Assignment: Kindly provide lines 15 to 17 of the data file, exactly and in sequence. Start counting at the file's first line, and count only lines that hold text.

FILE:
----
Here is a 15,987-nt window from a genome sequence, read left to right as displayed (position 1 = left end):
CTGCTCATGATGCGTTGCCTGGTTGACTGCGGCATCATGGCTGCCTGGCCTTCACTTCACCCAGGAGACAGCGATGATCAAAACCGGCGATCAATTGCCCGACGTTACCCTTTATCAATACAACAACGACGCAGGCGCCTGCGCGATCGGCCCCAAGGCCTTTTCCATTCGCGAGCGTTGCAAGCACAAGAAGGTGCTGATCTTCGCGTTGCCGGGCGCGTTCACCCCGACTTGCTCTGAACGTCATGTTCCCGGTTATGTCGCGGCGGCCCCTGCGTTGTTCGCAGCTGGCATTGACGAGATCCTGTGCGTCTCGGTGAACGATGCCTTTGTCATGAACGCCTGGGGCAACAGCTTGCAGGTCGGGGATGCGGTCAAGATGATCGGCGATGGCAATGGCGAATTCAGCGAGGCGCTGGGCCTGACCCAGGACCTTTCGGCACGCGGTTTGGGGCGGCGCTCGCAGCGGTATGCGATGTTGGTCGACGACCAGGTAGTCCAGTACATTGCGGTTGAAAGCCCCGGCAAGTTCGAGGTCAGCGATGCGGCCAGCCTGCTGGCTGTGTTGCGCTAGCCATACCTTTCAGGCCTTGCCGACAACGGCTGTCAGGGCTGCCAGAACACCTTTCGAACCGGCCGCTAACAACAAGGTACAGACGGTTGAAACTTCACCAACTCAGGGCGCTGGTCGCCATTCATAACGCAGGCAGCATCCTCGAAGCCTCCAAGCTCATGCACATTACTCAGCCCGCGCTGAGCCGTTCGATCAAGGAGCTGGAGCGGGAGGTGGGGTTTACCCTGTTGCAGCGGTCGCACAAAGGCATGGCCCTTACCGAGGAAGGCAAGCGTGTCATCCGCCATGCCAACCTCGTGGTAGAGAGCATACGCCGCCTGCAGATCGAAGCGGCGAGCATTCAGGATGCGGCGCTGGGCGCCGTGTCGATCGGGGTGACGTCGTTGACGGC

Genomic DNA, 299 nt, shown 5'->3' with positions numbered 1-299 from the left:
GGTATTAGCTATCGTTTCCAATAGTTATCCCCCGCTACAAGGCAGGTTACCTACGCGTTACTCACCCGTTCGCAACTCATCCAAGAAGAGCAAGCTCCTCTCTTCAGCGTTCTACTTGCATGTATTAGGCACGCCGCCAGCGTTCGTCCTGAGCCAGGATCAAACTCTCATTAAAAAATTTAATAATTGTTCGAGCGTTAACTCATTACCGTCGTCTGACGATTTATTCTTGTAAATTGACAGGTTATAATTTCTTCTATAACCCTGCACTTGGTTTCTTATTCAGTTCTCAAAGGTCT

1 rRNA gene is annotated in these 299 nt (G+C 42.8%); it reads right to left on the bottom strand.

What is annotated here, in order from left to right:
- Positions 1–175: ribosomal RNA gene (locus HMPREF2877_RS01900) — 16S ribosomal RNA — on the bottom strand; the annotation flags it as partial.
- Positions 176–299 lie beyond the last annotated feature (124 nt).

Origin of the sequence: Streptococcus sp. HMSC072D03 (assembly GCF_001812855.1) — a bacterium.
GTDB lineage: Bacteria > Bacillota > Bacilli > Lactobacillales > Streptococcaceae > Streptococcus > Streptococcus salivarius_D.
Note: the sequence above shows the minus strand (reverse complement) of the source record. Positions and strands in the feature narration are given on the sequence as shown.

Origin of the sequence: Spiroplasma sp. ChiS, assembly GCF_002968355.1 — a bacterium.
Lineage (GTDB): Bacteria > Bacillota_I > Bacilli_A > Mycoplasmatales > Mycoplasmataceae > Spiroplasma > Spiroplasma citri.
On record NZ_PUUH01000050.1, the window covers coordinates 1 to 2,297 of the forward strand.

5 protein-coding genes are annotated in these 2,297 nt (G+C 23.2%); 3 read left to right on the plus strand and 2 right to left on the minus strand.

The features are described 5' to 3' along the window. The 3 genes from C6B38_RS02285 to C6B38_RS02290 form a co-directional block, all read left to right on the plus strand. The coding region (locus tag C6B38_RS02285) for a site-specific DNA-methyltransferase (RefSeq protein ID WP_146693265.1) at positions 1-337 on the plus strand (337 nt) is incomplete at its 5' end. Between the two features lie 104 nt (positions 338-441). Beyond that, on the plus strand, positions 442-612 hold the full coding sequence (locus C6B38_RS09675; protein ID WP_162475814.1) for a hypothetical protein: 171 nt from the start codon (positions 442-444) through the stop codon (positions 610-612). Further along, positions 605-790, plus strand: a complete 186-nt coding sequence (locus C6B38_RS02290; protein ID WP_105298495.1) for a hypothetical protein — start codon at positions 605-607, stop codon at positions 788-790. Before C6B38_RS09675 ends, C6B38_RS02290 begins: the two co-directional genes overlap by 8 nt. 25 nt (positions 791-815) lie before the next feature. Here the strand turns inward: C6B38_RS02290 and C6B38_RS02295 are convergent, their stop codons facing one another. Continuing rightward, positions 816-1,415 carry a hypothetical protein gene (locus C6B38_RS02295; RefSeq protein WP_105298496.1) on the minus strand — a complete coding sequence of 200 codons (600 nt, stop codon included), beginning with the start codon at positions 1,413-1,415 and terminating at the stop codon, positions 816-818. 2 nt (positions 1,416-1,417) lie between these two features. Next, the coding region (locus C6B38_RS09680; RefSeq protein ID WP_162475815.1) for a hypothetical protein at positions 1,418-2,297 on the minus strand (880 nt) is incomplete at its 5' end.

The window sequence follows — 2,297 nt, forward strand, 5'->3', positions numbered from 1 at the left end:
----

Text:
5 protein-coding genes are annotated in these 2,297 nt (G+C 23.2%); 3 read left to right on the plus strand and 2 right to left on the minus strand.

The features are described 5' to 3' along the window. The 3 genes from C6B38_RS02285 to C6B38_RS02290 form a co-directional block, all read left to right on the plus strand. The coding region (locus tag C6B38_RS02285) for a site-specific DNA-methyltransferase (RefSeq protein ID WP_146693265.1) at positions 1-337 on the plus strand (337 nt) is incomplete at its 5' end. Between the two features lie 104 nt (positions 338-441). Beyond that, on the plus strand, positions 442-612 hold the full coding sequence (locus C6B38_RS09675; protein ID WP_162475814.1) for a hypothetical protein: 171 nt from the start codon (positions 442-444) through the stop codon (positions 610-612). Further along, positions 605-790, plus strand: a complete 186-nt coding sequence (locus C6B38_RS02290; protein ID WP_105298495.1) for a hypothetical protein — start codon at positions 605-607, stop codon at positions 788-790. Before C6B38_RS09675 ends, C6B38_RS02290 begins: the two co-directional genes overlap by 8 nt. 25 nt (positions 791-815) lie before the next feature. Here the strand turns inward: C6B38_RS02290 and C6B38_RS02295 are convergent, their stop codons facing one another. Continuing rightward, positions 816-1,415 carry a hypothetical protein gene (locus C6B38_RS02295; RefSeq protein WP_105298496.1) on the minus strand — a complete coding sequence of 200 codons (600 nt, stop codon included), beginning with the start codon at positions 1,413-1,415 and terminating at the stop codon, positions 816-818. 2 nt (positions 1,416-1,417) lie between these two features. Next, the coding region (locus C6B38_RS09680; RefSeq protein ID WP_162475815.1) for a hypothetical protein at positions 1,418-2,297 on the minus strand (880 nt) is incomplete at its 5' end.

The window sequence follows — 2,297 nt, forward strand, 5'->3', positions numbered from 1 at the left end: